"It's not a sporadic phenomenon. It's structured," he said.

Milan magistrate Pasquale Addesso has witnessed the metamorphosis of the mafia up close.

Since the city staged a trial in 2011 of some 120 defendants, accused of an array of traditional mafia crimes, Addesso says he has not come across a single case of extortion, which was once a mainstay of mob activity.

"The 'Ndrangheta ... is no longer involved in extortion rackets, but in insolvencies and bankruptcies," he said. "(It) has entered the world of sub-contracting, responding to a demand for tax evasion from entrepreneurs."

A trial that concluded last year centred on an investigation led by Addesso that uncovered some of the many scams used by mobsters — including creating apparently legitimate cooperatives that offer cut-priced outsourcing services to companies, only to bankrupt them after just two years.

The reason was simple. The government offers handsome tax breaks to newly formed companies. A company that has no intention of growing can use this help to offer highly competitive prices and then, by fraudulently declaring bankruptcy, can walk away from its debts and social welfare obligations.

"The 'Ndrangheta operates throughout the temporary work supply sector, from transport to cleaning," said Gaetano Paci, chief prosecutor in the northern city Reggio Emilia. "By not paying taxes and contributions, it can offer services at slashed prices."

Court documents showed that international companies - including UPS Italia, German transport German transport giant DB Schenker and supermarket chain Lidl - outsourced some logistics to cooperatives created by the 'Ndrangheta. The companies have been sentenced to pay fines.

A spokesperson for DB Schenker said the proceedings against the company were now closed and declined comment. Lidl declined to comment. UPS said it conducts business in accordance with all local laws and its compliance programme specifically addressed prosecutors' concerns.

Hinting at the cost to the state of such schemes, the internal revenue service revealed to parliament last July that bankrupt companies owed a total of 156 billion euros in unpaid taxes and pension payments. That's roughly three times Italy's annual corporate tax revenues, which last year were 51.75 billion euros.

A substantial chunk of the sum outstanding is due to suspected fraud, with possible mob ties, Addesso said. He complained, however, that there was a lack of staff with the skills to conduct complex financial investigations and prove when bankruptcies are fraudulent.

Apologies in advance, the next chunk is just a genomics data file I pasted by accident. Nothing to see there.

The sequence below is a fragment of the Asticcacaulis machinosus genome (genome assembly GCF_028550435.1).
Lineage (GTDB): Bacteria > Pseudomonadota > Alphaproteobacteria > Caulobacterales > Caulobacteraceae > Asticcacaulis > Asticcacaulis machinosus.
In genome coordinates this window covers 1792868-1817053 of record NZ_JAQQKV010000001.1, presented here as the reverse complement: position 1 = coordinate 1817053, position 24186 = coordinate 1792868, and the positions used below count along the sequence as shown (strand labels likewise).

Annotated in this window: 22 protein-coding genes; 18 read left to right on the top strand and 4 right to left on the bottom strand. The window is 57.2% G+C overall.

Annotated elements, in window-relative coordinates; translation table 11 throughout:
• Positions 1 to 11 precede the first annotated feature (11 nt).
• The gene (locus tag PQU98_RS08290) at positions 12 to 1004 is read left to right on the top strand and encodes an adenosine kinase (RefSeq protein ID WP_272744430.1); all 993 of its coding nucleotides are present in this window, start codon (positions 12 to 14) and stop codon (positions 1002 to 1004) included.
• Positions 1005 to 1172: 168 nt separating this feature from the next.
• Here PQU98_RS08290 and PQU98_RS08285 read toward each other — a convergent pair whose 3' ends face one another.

"If you want to combat the mafia, then you should focus more on insolvencies and bankruptcy laws rather than on extortion," he said.

ASSET STRIPING

Taking over apparently successful firms and then gutting them can also be profitable.

In a case highlighted in Addesso's Milan trial, he showed how two members of the ‘Ndrangheta invested in a Michelin starred restaurant in a city skyscraper in 2014, promising to help the owner cover overdue taxes and rent on the property.

They didn't. Instead they ran up more debt and declared bankruptcy - not once, but twice - owing the state some 1.8 million euros in unpaid taxes.

Although those behind this fraud were convicted and imprisoned, investigators say many more offenders escape their clutches, partly because of laws that limit the time available to prosecute white collar crimes.

Statutes of limitations stand at 6 years for tax evasion, 8 years for non-payment of VAT, and 10 years for fraudulent bankruptcy. But complex investigations can take several years and, even if a conviction is obtained, there is often a lengthy appeals process, prosecutors say.

Highlighting the problem, the Council of Europe, a democracy and human rights watchdog, said that in 2022 just 0.9% of Italy's prisoners were serving time for economic crimes - far lower than 7.1% in France and 9.8% in Germany.

And successive governments have failed to toughen rules around white-collar crime, preferring to focus instead on reforms that would claw back some of the money owed.

Fiscal decrees in February include the decriminalisation of some tax offences, which the opposition has said legitimises illegal behaviour.

"There is no amnesty and no favours for the cunning," Meloni told parliament, defending the law. "This reform merely puts honest people in a position to pay."

($1 = 0.9391 euros)

By Emilio Parodi